I ran (I can say this without irony, minus some short walks because stupid hills are stupid) the Austin Half Marathon yesterday.

Two weeks ago, I was just getting back to the tail end of my training after Covid. I successfully did 10.5 miles, but the two mid-week runs that next week, my hip flexor felt… off. So, I decided to pull the plug on running until the race and aggressively rehab (boots, ice, massage gun, stretch, roll every day). I did a test run Wednesday off the bike and it didn’t feel bad during but didn’t feel completely awesome after. So, I went back to aggressive rehab and figured que sera, sera. I’d start the race and see what happened.

The day before, we ate very normal things: a rotisserie chicken, potatoes, and veggies for lunch, and a turkey sandwich for dinner (switched up the normal order though because the chicken arrived hot and fresh from the store, wasn’t passing that up!). We had planned to take a walk to stretch out our legs but sheeeesh it was frigid and windy, so we skipped it. It’s been in the 60s or 70s every day for weeks, but a cold front blew in Friday afternoon, taking it down to lows in the 30s and highs just barely at 50 this weekend. Back up to 70s today!

Hi hello the caffeine hasn’t kicked in yet

At first, I was fretting about the temps (32 at the start), and overprepared with layers forgetting 30s, sunny, and little wind is actually a great race temperature – it’s just been a minute since I did a run only race. I got to the gear check with about 20 minutes before official start time, deciding between two layers of sweatshirts and a garbage bag (which provides excellent disposable warmth) and ditched everything but the throwaway black hoodie I picked up at goodwill the day before. We got started about 15 mins after official race start, which meant we were close to the back, and that was fine with me – I didn’t need to get caught up trying to catch faster people.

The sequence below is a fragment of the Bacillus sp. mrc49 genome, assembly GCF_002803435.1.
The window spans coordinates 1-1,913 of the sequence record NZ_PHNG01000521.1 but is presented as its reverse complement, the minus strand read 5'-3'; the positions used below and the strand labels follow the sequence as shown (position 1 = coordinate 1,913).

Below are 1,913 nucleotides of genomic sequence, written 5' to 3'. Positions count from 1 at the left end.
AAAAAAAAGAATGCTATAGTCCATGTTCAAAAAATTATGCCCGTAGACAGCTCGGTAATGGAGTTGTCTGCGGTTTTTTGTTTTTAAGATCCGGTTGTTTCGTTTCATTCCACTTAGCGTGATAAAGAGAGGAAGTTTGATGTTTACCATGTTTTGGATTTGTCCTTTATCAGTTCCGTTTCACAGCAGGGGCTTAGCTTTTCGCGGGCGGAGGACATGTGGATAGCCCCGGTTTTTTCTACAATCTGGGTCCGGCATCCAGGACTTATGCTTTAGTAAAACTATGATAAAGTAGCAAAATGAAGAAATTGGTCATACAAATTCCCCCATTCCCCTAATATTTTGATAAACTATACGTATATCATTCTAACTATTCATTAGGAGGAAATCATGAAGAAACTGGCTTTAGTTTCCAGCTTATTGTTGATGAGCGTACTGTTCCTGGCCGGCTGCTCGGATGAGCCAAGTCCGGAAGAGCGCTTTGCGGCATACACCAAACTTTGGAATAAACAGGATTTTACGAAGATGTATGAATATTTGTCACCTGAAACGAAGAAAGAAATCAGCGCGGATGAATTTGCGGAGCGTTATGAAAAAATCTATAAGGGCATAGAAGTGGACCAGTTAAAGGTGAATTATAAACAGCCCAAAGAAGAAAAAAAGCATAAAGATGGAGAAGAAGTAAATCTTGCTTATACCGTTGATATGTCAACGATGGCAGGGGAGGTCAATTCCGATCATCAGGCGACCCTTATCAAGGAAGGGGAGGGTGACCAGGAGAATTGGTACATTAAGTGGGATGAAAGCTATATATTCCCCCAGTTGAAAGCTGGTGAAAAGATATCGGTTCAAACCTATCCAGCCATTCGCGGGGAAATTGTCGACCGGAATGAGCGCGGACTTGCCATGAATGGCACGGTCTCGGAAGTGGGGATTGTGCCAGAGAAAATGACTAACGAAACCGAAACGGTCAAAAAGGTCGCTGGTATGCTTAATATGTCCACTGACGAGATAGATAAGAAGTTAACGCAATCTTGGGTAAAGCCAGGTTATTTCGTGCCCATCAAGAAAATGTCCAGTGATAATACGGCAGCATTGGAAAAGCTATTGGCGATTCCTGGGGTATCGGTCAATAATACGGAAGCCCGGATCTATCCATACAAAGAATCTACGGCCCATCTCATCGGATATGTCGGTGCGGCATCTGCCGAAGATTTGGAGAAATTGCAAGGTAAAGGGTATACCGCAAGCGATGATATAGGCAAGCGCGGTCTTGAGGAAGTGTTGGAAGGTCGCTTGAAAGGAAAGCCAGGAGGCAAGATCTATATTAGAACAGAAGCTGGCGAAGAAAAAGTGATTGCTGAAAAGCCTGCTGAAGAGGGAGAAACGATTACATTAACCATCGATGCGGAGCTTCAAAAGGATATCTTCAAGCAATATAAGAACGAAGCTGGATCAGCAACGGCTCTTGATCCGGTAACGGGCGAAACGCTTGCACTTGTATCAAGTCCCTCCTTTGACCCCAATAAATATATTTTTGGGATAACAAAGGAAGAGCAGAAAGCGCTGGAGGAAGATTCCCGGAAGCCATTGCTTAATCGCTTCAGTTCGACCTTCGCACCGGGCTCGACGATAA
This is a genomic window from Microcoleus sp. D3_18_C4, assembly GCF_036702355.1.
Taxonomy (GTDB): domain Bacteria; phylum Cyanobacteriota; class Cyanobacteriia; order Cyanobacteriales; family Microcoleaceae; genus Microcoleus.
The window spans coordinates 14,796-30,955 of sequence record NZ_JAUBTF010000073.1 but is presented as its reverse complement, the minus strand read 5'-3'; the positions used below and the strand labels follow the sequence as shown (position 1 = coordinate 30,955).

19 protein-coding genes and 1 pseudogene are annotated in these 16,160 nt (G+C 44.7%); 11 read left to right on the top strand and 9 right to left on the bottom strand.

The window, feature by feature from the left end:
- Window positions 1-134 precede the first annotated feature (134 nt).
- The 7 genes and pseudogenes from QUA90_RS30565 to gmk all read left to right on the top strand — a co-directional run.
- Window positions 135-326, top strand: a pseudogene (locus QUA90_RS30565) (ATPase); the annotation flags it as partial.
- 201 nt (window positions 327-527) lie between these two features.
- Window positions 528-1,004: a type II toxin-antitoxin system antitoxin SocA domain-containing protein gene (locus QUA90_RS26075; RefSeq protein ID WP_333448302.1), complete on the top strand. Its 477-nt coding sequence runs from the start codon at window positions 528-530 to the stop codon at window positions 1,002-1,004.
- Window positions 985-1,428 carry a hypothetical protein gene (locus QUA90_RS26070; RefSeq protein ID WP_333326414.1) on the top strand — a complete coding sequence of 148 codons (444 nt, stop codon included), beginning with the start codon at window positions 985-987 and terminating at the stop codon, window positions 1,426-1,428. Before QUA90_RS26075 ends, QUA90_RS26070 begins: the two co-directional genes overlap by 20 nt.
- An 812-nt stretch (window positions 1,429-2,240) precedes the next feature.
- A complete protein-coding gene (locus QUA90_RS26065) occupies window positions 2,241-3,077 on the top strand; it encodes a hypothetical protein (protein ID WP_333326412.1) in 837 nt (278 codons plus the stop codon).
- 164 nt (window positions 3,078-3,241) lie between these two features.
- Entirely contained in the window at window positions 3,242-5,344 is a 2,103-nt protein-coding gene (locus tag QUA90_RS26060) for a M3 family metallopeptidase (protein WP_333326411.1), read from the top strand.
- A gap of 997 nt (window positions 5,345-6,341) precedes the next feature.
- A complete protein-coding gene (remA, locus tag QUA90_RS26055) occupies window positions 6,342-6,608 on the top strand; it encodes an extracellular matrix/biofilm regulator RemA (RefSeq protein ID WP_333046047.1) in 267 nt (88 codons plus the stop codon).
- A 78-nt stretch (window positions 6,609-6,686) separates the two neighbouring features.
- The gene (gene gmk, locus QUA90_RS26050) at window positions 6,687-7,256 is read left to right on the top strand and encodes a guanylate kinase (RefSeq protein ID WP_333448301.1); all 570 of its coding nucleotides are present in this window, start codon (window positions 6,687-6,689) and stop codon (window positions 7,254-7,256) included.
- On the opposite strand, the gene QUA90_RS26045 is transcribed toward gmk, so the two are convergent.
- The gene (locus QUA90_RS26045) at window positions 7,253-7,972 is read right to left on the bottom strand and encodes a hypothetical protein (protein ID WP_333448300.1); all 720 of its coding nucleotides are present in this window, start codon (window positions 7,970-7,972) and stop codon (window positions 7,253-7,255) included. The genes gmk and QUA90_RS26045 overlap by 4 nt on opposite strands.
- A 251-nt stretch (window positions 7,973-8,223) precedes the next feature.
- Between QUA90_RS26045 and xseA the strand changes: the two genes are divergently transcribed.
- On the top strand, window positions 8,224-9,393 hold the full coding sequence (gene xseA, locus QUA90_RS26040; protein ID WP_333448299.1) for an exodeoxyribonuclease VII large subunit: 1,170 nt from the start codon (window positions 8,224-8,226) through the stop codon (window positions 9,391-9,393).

However, that meant a lot of dodging and weaving, which actually seemed to be okay on my hip, it liked the variance of different surfaces and angles. The first three miles were mostly uphill going south on Congress from the bridge, and my pace was in the 11s, but I felt oddly fine. Happy even. A starbucks coffee pod – which is for me absolute overkill rocketfuel – was keeping me smiling and bopping to my music. I ate one small chew every mile I didn’t take a gel, and I took the first one at mile 4. More caffeine! Wheee! I really and truly thought I might just speed up and negative split the race with how I was feeling right around halfway.

Really and truly, up until a few miles to go, I spent the morning enjoying the weather, my caffeine buzz, and my playlist thinking, “gosh, this isn’t so bad, what the heck was I worried about?” Joel and I were running different race plans and paces, so we just kept texting back and forth with progress. I’m impressed texting and running is something I can do without falling on my face. Then around mile 8, I had to walk a hill, a very short steep one, and then got right back to running. I was well ahead of my (slower than normal but achievable) goal pace of under 2:30, so I didn’t worry about it.